Kirsty Williams, Brecon and Radnorshire AM, announced her intention to stand for the post a month ago; Cardiff Central AM today Jenny Randerson declared she would be joining Kirsty in the contest, ensuring the Welsh Lib Dems will soon be led by a woman. Here’s Jenny’s statement:

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Tavish Scott: why I want to be Leader of the Scottish Liberal Democrats

Scottish politics used to be predictable: Labour was the largest party, the SNP was bitter about it, the Tories were resented for existing and the Liberal Democrats were a voice of reason. But the results of the Holyrood election and last week’s Glasgow East by-election remind us that times have changed. Political parties are having to reposition themselves and adapt to the new dynamics. It’s a dangerous game, with the future of our country at stake.

For the SNP, the plan is clear. Pick fights with London, luxuriate in Labour’s decline, and hope for a Tory government at Westminster. Salmond’s …

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Ross Finnie: why I want to be Leader of the Scottish Liberal Democrats

I want to be Leader of the Scottish Liberal Democrats because I believe I have the ability to drive the Party forward by making Liberal Democrat values and policies relevant to the people of Scotland.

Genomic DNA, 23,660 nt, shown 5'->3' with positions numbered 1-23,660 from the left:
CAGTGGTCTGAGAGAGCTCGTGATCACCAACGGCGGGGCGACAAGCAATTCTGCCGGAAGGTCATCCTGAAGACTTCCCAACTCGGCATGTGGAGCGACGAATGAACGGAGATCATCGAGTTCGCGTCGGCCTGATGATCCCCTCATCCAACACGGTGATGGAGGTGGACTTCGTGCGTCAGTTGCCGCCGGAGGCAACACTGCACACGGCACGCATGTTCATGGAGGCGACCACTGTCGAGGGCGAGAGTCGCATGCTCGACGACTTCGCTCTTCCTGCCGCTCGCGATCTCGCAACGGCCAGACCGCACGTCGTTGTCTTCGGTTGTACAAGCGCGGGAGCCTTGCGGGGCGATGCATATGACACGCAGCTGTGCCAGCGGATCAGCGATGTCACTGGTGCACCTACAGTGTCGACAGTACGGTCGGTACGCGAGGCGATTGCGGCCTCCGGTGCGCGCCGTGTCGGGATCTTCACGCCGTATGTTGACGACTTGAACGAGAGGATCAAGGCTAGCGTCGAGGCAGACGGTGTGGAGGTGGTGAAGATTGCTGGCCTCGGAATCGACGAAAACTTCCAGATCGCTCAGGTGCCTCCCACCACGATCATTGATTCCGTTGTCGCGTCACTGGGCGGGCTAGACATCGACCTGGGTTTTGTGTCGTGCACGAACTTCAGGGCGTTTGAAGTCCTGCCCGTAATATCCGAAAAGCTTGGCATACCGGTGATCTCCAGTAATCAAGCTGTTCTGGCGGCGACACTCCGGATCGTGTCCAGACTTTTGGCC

At present I believe our message has become blurred and lacks a distinctive Liberal Democrat edge. We lack a political narrative that brings clarity and cohesion to our political projection.

I want us to concentrate on three themes:-

We must become regarded as the Party that stands up for individual freedom – not only human rights and civil liberties but also freedom from poor education, poor health, poverty …

Also posted in Op-eds and Scotland | 6 Comments

Scottish Lib Dem leader nominations close

The Press Association reports the (unsurprising) news:

The deadline for nominations in the race to lead the Scottish Liberal Democrats has closed with no late challengers in the three-way campaign.